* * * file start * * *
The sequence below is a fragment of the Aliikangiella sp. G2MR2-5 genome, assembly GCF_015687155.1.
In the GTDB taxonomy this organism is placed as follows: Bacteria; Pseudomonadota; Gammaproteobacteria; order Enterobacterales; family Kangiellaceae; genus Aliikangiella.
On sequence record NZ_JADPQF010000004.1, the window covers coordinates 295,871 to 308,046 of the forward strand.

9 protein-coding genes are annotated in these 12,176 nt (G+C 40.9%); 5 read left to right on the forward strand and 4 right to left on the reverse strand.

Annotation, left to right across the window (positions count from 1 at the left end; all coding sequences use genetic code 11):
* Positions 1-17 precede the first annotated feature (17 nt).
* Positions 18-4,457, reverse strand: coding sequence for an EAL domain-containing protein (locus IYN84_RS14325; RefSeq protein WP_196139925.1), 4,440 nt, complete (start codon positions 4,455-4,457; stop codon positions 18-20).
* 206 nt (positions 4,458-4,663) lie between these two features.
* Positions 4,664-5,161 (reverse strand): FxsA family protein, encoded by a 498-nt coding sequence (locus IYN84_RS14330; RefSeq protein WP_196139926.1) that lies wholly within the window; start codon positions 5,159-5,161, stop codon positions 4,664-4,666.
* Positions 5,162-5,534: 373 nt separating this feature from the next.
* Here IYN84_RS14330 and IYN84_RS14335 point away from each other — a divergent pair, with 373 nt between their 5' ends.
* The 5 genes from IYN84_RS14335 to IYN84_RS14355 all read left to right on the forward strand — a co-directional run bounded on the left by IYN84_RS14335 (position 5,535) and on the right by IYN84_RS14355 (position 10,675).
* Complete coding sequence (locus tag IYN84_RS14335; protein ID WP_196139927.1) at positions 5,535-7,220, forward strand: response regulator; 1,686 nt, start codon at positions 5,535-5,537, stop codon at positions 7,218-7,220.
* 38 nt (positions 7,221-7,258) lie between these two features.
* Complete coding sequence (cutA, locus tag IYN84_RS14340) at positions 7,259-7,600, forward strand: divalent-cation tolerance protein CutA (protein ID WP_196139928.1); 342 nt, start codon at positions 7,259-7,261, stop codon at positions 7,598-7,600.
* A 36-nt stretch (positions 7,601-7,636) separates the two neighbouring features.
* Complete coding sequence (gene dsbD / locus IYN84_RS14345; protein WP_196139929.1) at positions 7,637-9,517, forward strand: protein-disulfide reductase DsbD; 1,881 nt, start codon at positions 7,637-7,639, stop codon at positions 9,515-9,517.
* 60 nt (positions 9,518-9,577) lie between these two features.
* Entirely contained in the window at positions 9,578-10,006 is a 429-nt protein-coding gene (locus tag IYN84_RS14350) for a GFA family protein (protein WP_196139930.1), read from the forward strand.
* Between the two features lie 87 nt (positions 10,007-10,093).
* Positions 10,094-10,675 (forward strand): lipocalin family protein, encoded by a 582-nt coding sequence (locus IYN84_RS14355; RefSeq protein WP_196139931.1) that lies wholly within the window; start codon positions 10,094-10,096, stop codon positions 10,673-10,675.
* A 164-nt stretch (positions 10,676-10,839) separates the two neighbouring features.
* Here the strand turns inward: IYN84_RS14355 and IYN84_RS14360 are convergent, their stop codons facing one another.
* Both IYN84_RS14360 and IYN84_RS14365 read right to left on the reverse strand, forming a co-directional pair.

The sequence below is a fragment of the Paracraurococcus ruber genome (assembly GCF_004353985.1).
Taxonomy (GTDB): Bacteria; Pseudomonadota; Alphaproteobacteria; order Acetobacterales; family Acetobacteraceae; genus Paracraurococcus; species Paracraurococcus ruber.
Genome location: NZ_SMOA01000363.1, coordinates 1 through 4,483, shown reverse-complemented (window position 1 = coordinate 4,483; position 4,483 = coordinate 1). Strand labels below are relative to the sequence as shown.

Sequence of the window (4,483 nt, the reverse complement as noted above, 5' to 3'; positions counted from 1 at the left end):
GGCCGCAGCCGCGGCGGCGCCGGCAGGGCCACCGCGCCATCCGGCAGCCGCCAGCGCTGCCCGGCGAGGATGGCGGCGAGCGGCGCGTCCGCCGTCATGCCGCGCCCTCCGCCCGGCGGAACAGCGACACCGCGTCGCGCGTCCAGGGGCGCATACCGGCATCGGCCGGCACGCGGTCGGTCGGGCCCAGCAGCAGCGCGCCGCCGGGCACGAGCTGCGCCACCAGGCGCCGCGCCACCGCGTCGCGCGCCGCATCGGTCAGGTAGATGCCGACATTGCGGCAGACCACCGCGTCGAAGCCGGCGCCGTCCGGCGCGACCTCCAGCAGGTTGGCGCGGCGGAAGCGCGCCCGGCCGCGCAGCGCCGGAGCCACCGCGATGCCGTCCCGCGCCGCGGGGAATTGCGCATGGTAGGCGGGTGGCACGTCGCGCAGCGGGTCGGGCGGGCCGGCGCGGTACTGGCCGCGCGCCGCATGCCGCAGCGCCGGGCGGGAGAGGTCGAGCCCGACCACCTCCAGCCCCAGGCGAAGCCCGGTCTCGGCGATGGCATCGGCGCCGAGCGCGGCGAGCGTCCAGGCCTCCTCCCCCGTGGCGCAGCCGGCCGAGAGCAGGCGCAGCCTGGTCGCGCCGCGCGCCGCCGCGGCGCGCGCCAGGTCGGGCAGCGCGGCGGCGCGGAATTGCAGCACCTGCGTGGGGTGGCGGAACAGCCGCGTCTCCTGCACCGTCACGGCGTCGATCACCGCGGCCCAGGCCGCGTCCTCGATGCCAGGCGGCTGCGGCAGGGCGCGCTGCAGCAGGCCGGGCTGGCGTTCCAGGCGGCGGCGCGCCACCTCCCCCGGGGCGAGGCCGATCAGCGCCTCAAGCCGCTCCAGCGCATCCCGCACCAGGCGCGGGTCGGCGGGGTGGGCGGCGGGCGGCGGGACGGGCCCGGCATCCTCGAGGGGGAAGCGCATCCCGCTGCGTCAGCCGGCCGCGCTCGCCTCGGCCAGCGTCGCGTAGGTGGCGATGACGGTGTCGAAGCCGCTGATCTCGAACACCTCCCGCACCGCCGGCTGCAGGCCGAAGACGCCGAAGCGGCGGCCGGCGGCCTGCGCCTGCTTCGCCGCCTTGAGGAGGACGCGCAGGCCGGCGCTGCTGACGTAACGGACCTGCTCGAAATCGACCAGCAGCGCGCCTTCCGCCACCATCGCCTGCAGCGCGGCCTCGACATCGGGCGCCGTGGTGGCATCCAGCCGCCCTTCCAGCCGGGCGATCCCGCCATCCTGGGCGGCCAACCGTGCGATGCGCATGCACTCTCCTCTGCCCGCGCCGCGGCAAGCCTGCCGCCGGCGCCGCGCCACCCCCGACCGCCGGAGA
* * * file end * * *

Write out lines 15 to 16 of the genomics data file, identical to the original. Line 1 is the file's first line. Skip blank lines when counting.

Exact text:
* Complete coding sequence (cutA, locus tag IYN84_RS14340) at positions 7,259-7,600, forward strand: divalent-cation tolerance protein CutA (protein ID WP_196139928.1); 342 nt, start codon at positions 7,259-7,261, stop codon at positions 7,598-7,600.
* A 36-nt stretch (positions 7,601-7,636) separates the two neighbouring features.